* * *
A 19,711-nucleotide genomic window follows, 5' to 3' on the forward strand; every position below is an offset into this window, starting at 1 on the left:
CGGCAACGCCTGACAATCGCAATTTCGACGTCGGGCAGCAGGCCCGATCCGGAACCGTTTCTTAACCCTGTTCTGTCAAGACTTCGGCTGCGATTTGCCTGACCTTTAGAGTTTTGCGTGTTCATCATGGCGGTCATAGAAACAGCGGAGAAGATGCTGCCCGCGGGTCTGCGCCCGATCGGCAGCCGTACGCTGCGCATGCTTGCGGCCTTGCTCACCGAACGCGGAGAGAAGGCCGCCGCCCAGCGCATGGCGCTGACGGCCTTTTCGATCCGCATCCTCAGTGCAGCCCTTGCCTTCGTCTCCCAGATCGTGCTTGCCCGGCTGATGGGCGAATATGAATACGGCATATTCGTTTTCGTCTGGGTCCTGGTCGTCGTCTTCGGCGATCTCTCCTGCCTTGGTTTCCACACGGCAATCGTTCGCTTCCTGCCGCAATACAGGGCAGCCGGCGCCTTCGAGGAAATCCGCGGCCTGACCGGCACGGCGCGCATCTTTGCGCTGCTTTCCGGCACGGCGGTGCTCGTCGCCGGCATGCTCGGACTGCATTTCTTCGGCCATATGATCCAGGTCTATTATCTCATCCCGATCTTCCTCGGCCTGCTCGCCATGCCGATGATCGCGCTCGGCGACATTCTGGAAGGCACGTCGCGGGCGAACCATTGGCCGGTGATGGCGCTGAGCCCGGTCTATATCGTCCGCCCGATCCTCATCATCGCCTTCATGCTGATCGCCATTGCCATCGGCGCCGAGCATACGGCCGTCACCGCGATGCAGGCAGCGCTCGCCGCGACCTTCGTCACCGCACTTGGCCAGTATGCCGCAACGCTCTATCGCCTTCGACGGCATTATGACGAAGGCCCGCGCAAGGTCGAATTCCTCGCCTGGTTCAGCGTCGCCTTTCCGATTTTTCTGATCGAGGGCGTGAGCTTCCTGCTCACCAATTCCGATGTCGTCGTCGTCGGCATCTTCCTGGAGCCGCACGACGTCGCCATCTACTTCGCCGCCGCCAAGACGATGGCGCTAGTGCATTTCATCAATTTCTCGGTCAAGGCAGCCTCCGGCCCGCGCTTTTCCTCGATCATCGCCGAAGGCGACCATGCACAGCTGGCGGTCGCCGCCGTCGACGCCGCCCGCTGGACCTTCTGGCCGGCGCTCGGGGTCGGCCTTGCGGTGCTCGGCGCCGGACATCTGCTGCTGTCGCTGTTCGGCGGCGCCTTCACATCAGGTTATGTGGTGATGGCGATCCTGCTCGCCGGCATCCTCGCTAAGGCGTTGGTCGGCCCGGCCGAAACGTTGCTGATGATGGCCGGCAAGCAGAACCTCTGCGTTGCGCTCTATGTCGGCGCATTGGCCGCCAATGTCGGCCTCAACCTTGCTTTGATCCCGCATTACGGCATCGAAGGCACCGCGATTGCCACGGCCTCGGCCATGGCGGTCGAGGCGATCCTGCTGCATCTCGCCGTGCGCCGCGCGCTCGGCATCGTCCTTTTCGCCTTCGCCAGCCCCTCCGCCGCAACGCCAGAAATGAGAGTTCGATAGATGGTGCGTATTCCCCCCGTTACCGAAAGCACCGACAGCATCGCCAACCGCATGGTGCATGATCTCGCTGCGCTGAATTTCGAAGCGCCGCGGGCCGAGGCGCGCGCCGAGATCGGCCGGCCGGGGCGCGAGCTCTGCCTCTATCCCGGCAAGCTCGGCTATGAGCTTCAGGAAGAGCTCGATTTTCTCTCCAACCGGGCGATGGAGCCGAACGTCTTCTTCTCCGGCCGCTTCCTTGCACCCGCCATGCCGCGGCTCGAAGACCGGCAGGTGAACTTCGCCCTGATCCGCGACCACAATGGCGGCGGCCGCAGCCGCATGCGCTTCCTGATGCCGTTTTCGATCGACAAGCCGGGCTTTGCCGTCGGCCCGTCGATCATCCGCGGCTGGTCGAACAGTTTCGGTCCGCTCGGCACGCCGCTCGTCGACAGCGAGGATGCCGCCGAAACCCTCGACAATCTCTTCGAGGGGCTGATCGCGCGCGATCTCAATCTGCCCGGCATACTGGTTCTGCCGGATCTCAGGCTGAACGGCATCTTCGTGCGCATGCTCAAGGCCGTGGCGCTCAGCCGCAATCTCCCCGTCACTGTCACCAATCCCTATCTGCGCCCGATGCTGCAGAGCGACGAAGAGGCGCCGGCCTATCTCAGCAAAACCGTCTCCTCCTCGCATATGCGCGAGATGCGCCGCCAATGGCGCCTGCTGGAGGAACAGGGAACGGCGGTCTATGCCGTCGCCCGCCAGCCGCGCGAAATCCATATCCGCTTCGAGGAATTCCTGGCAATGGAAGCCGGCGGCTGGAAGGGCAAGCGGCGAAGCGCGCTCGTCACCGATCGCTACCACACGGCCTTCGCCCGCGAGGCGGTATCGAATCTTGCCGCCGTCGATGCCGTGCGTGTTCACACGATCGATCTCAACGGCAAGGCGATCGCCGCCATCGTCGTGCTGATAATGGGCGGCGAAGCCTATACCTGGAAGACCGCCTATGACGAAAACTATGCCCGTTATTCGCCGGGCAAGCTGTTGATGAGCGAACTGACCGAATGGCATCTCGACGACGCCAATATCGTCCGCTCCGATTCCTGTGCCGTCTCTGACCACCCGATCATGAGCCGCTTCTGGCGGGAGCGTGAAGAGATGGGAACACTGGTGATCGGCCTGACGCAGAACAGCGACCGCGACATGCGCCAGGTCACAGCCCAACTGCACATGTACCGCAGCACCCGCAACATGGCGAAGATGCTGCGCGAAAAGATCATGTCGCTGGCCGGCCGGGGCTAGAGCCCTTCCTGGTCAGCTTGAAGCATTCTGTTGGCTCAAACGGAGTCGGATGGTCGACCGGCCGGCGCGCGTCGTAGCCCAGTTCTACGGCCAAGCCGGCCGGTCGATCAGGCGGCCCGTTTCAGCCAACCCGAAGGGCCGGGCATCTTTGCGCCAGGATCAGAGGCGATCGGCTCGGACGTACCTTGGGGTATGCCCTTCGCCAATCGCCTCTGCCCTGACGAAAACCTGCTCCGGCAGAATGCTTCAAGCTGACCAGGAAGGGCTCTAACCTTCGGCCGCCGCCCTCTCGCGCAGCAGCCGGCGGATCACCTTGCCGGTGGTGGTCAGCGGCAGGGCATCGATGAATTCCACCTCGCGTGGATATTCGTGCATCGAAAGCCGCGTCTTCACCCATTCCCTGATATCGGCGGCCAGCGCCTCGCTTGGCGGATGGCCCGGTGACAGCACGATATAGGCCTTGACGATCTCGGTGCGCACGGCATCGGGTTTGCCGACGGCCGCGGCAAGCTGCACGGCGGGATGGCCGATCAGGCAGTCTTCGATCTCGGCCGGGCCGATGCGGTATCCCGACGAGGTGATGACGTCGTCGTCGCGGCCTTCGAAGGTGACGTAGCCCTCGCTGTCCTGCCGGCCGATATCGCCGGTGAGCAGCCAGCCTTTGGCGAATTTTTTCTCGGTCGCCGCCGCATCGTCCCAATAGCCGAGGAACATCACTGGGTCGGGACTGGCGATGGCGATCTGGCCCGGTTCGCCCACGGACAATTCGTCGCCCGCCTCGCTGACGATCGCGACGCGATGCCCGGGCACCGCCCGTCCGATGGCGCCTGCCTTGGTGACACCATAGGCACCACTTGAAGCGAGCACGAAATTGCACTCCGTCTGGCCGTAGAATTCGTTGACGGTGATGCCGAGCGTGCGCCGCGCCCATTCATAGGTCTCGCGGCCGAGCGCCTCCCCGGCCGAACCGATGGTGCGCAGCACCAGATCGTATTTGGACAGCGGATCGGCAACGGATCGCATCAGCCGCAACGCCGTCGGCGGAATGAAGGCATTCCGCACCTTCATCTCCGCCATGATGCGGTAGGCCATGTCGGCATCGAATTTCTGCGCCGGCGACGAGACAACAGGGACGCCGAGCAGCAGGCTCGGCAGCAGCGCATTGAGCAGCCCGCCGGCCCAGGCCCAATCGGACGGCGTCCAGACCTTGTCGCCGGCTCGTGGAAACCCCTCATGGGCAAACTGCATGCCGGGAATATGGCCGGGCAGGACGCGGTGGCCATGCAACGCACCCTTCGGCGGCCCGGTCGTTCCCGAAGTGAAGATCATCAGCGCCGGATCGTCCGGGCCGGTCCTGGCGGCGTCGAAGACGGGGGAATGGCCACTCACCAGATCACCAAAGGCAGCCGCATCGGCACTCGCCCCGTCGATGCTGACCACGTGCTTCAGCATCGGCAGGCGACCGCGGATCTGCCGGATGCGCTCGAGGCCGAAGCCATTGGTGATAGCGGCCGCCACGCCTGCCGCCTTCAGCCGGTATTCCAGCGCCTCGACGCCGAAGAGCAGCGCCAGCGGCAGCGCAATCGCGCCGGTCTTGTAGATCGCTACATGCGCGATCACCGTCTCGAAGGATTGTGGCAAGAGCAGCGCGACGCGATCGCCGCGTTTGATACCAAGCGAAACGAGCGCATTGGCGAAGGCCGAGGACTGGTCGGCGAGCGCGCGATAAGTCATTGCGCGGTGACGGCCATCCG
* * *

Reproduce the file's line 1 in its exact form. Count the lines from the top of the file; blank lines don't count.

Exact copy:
A 19,711-nucleotide genomic window follows, 5' to 3' on the forward strand; every position below is an offset into this window, starting at 1 on the left: